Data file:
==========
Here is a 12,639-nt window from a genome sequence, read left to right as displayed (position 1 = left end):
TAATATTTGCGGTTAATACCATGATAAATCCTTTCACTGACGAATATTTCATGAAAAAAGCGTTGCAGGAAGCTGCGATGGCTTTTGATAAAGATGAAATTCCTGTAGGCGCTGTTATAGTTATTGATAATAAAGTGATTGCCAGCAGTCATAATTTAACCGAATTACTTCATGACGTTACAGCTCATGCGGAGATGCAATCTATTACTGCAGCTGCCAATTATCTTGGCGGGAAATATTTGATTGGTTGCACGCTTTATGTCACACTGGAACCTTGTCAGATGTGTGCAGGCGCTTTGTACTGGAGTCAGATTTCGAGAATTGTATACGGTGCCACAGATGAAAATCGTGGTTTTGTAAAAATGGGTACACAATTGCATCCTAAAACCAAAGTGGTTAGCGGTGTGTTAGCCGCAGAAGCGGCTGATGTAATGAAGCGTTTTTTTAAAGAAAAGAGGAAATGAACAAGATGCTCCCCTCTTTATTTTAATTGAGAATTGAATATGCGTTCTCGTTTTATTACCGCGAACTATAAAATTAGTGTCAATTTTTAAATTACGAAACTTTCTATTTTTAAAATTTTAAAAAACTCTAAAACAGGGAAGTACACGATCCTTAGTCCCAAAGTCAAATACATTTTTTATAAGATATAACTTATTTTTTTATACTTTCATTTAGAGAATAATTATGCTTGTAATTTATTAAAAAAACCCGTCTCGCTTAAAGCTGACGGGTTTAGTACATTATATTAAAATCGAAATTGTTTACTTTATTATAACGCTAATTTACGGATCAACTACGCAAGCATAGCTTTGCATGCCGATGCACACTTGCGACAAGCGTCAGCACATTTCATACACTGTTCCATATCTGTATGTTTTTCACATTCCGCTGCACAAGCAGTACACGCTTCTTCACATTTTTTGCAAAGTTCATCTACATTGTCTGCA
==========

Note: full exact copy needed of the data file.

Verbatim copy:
Here is a 12,639-nt window from a genome sequence, read left to right as displayed (position 1 = left end):
TAATATTTGCGGTTAATACCATGATAAATCCTTTCACTGACGAATATTTCATGAAAAAAGCGTTGCAGGAAGCTGCGATGGCTTTTGATAAAGATGAAATTCCTGTAGGCGCTGTTATAGTTATTGATAATAAAGTGATTGCCAGCAGTCATAATTTAACCGAATTACTTCATGACGTTACAGCTCATGCGGAGATGCAATCTATTACTGCAGCTGCCAATTATCTTGGCGGGAAATATTTGATTGGTTGCACGCTTTATGTCACACTGGAACCTTGTCAGATGTGTGCAGGCGCTTTGTACTGGAGTCAGATTTCGAGAATTGTATACGGTGCCACAGATGAAAATCGTGGTTTTGTAAAAATGGGTACACAATTGCATCCTAAAACCAAAGTGGTTAGCGGTGTGTTAGCCGCAGAAGCGGCTGATGTAATGAAGCGTTTTTTTAAAGAAAAGAGGAAATGAACAAGATGCTCCCCTCTTTATTTTAATTGAGAATTGAATATGCGTTCTCGTTTTATTACCGCGAACTATAAAATTAGTGTCAATTTTTAAATTACGAAACTTTCTATTTTTAAAATTTTAAAAAACTCTAAAACAGGGAAGTACACGATCCTTAGTCCCAAAGTCAAATACATTTTTTATAAGATATAACTTATTTTTTTATACTTTCATTTAGAGAATAATTATGCTTGTAATTTATTAAAAAAACCCGTCTCGCTTAAAGCTGACGGGTTTAGTACATTATATTAAAATCGAAATTGTTTACTTTATTATAACGCTAATTTACGGATCAACTACGCAAGCATAGCTTTGCATGCCGATGCACACTTGCGACAAGCGTCAGCACATTTCATACACTGTTCCATATCTGTATGTTTTTCACATTCCGCTGCACAAGCAGTACACGCTTCTTCACATTTTTTGCAAAGTTCATCTACATTGTCTGCA